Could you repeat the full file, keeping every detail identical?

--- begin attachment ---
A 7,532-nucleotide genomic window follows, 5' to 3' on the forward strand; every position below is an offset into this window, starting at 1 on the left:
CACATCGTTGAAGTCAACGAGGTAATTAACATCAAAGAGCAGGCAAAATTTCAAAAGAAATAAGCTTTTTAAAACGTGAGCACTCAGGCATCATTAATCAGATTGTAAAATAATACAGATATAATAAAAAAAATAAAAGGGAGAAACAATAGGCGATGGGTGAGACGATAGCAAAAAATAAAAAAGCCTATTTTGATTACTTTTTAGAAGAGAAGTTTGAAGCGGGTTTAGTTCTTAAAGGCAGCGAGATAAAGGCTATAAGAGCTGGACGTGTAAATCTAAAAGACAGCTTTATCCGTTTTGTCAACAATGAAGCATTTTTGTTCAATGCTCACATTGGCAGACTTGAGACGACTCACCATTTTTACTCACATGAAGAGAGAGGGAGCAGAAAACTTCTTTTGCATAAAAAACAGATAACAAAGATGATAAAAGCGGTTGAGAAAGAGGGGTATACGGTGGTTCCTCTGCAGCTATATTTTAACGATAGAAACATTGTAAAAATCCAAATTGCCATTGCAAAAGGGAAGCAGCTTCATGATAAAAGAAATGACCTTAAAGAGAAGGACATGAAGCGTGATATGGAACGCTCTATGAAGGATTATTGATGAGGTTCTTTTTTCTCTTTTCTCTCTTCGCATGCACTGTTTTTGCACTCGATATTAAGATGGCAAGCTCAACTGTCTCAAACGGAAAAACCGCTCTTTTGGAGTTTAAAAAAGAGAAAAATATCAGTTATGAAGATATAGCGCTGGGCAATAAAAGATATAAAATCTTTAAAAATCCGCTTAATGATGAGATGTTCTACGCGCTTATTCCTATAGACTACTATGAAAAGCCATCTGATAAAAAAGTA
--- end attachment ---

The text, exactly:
A 7,532-nucleotide genomic window follows, 5' to 3' on the forward strand; every position below is an offset into this window, starting at 1 on the left:
CACATCGTTGAAGTCAACGAGGTAATTAACATCAAAGAGCAGGCAAAATTTCAAAAGAAATAAGCTTTTTAAAACGTGAGCACTCAGGCATCATTAATCAGATTGTAAAATAATACAGATATAATAAAAAAAATAAAAGGGAGAAACAATAGGCGATGGGTGAGACGATAGCAAAAAATAAAAAAGCCTATTTTGATTACTTTTTAGAAGAGAAGTTTGAAGCGGGTTTAGTTCTTAAAGGCAGCGAGATAAAGGCTATAAGAGCTGGACGTGTAAATCTAAAAGACAGCTTTATCCGTTTTGTCAACAATGAAGCATTTTTGTTCAATGCTCACATTGGCAGACTTGAGACGACTCACCATTTTTACTCACATGAAGAGAGAGGGAGCAGAAAACTTCTTTTGCATAAAAAACAGATAACAAAGATGATAAAAGCGGTTGAGAAAGAGGGGTATACGGTGGTTCCTCTGCAGCTATATTTTAACGATAGAAACATTGTAAAAATCCAAATTGCCATTGCAAAAGGGAAGCAGCTTCATGATAAAAGAAATGACCTTAAAGAGAAGGACATGAAGCGTGATATGGAACGCTCTATGAAGGATTATTGATGAGGTTCTTTTTTCTCTTTTCTCTCTTCGCATGCACTGTTTTTGCACTCGATATTAAGATGGCAAGCTCAACTGTCTCAAACGGAAAAACCGCTCTTTTGGAGTTTAAAAAAGAGAAAAATATCAGTTATGAAGATATAGCGCTGGGCAATAAAAGATATAAAATCTTTAAAAATCCGCTTAATGATGAGATGTTCTACGCGCTTATTCCTATAGACTACTATGAAAAGCCATCTGATAAAAAAGTA